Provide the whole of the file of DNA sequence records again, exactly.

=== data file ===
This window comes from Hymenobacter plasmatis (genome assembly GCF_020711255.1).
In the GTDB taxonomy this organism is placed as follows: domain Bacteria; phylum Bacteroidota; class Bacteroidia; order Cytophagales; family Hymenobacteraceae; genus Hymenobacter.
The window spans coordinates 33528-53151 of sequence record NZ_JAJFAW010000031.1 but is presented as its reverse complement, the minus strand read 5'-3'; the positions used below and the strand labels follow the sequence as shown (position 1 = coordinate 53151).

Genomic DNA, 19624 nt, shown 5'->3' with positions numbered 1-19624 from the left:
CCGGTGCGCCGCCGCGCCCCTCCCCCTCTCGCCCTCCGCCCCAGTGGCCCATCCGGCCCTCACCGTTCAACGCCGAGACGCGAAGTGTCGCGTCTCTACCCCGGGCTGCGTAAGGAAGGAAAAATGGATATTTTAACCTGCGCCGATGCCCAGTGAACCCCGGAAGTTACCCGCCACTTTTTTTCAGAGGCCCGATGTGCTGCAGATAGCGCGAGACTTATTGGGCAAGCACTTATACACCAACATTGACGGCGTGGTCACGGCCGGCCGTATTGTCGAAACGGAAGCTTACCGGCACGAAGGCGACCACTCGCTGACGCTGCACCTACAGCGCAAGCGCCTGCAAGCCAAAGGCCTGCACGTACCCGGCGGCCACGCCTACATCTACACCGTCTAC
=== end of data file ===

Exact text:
This window comes from Hymenobacter plasmatis (genome assembly GCF_020711255.1).
In the GTDB taxonomy this organism is placed as follows: domain Bacteria; phylum Bacteroidota; class Bacteroidia; order Cytophagales; family Hymenobacteraceae; genus Hymenobacter.
The window spans coordinates 33528-53151 of sequence record NZ_JAJFAW010000031.1 but is presented as its reverse complement, the minus strand read 5'-3'; the positions used below and the strand labels follow the sequence as shown (position 1 = coordinate 53151).

Genomic DNA, 19624 nt, shown 5'->3' with positions numbered 1-19624 from the left:
CCGGTGCGCCGCCGCGCCCCTCCCCCTCTCGCCCTCCGCCCCAGTGGCCCATCCGGCCCTCACCGTTCAACGCCGAGACGCGAAGTGTCGCGTCTCTACCCCGGGCTGCGTAAGGAAGGAAAAATGGATATTTTAACCTGCGCCGATGCCCAGTGAACCCCGGAAGTTACCCGCCACTTTTTTTCAGAGGCCCGATGTGCTGCAGATAGCGCGAGACTTATTGGGCAAGCACTTATACACCAACATTGACGGCGTGGTCACGGCCGGCCGTATTGTCGAAACGGAAGCTTACCGGCACGAAGGCGACCACTCGCTGACGCTGCACCTACAGCGCAAGCGCCTGCAAGCCAAAGGCCTGCACGTACCCGGCGGCCACGCCTACATCTACACCGTCTAC